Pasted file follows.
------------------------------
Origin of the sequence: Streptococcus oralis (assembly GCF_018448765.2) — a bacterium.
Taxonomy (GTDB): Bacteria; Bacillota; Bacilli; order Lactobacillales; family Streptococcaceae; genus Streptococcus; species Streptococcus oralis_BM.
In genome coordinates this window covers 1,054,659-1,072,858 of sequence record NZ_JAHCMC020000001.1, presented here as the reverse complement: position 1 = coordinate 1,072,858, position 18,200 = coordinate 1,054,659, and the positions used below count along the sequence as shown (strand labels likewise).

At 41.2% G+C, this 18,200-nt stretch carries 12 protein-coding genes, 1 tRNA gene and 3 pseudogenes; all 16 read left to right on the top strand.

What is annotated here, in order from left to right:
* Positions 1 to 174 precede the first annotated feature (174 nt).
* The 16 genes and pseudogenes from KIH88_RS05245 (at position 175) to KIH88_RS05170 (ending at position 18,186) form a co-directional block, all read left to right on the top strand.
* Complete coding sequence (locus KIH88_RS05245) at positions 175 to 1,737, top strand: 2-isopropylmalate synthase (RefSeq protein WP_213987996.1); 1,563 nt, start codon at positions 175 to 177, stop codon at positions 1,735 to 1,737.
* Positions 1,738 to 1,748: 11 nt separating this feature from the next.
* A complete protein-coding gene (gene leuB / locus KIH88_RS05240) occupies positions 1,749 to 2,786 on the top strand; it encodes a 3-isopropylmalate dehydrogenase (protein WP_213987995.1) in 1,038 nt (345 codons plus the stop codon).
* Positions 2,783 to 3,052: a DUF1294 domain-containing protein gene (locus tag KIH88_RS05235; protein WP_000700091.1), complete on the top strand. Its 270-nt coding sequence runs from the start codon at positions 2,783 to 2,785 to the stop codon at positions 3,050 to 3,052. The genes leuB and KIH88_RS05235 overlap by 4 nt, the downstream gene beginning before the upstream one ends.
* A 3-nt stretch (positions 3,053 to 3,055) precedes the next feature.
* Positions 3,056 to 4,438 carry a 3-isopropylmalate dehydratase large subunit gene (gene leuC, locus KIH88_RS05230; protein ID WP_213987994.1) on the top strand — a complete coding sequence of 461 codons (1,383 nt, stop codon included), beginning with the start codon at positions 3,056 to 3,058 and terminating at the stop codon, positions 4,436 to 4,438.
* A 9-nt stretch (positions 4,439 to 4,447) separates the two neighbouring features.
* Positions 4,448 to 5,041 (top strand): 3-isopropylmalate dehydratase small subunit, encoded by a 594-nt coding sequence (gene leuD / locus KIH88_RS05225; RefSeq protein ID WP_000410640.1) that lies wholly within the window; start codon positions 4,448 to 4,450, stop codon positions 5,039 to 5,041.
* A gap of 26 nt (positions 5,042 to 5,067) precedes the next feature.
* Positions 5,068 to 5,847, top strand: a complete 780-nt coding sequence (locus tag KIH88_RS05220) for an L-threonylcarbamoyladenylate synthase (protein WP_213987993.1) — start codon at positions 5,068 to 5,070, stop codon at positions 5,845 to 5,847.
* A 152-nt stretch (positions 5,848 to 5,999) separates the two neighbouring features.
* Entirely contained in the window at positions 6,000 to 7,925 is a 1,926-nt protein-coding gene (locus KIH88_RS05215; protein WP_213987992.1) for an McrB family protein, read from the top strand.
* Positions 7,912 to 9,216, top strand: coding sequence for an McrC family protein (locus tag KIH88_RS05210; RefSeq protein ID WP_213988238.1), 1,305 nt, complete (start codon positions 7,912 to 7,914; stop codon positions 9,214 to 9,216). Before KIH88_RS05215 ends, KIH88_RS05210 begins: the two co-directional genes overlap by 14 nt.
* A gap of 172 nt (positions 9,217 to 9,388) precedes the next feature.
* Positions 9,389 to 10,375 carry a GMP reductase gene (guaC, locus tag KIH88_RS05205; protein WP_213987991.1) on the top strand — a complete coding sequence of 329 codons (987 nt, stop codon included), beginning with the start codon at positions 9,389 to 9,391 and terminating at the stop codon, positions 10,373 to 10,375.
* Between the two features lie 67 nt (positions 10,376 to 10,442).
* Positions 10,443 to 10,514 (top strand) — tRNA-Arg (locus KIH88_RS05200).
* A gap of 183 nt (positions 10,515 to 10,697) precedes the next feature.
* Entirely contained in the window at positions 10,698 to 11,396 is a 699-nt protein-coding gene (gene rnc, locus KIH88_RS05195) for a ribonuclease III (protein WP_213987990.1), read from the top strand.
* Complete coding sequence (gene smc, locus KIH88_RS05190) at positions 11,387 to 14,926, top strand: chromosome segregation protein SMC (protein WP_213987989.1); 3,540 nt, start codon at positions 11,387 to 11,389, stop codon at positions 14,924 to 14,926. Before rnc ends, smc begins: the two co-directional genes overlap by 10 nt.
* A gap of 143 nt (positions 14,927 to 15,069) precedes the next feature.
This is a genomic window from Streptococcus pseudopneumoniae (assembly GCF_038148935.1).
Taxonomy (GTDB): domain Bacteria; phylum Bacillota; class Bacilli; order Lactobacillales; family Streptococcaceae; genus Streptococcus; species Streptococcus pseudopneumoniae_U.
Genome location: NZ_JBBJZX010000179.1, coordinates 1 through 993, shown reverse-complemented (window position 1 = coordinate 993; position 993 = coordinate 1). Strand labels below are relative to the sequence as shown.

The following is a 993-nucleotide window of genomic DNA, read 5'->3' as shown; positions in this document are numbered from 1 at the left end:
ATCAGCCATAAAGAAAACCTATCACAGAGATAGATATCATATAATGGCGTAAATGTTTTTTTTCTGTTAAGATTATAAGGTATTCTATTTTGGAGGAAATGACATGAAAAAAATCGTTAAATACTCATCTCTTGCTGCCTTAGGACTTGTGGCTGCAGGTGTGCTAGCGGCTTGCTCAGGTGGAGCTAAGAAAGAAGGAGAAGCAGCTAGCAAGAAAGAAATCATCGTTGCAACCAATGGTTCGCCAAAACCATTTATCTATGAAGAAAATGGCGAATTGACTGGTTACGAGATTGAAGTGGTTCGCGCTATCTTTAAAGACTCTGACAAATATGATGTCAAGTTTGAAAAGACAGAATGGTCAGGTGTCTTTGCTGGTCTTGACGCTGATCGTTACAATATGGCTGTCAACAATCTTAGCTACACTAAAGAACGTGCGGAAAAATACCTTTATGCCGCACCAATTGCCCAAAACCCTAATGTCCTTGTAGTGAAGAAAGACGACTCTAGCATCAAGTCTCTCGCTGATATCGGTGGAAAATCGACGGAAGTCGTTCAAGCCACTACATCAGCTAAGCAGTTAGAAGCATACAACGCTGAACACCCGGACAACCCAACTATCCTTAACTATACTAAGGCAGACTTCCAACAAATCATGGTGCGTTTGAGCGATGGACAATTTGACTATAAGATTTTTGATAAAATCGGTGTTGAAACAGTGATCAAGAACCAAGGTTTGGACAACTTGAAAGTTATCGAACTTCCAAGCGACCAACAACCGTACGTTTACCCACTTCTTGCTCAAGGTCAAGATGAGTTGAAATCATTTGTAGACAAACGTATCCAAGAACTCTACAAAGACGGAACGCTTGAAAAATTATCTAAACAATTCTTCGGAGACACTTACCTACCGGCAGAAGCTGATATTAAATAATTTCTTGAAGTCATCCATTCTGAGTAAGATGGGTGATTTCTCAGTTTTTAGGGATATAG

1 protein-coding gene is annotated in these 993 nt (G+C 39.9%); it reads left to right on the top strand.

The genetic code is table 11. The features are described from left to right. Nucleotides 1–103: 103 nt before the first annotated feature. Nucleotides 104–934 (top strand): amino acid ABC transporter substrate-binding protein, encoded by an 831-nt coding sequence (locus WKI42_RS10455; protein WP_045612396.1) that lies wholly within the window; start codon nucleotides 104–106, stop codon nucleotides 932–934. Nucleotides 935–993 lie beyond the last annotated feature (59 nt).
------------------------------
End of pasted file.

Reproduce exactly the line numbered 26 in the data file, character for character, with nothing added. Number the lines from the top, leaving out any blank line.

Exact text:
* Entirely contained in the window at positions 10,698 to 11,396 is a 699-nt protein-coding gene (gene rnc, locus KIH88_RS05195) for a ribonuclease III (protein WP_213987990.1), read from the top strand.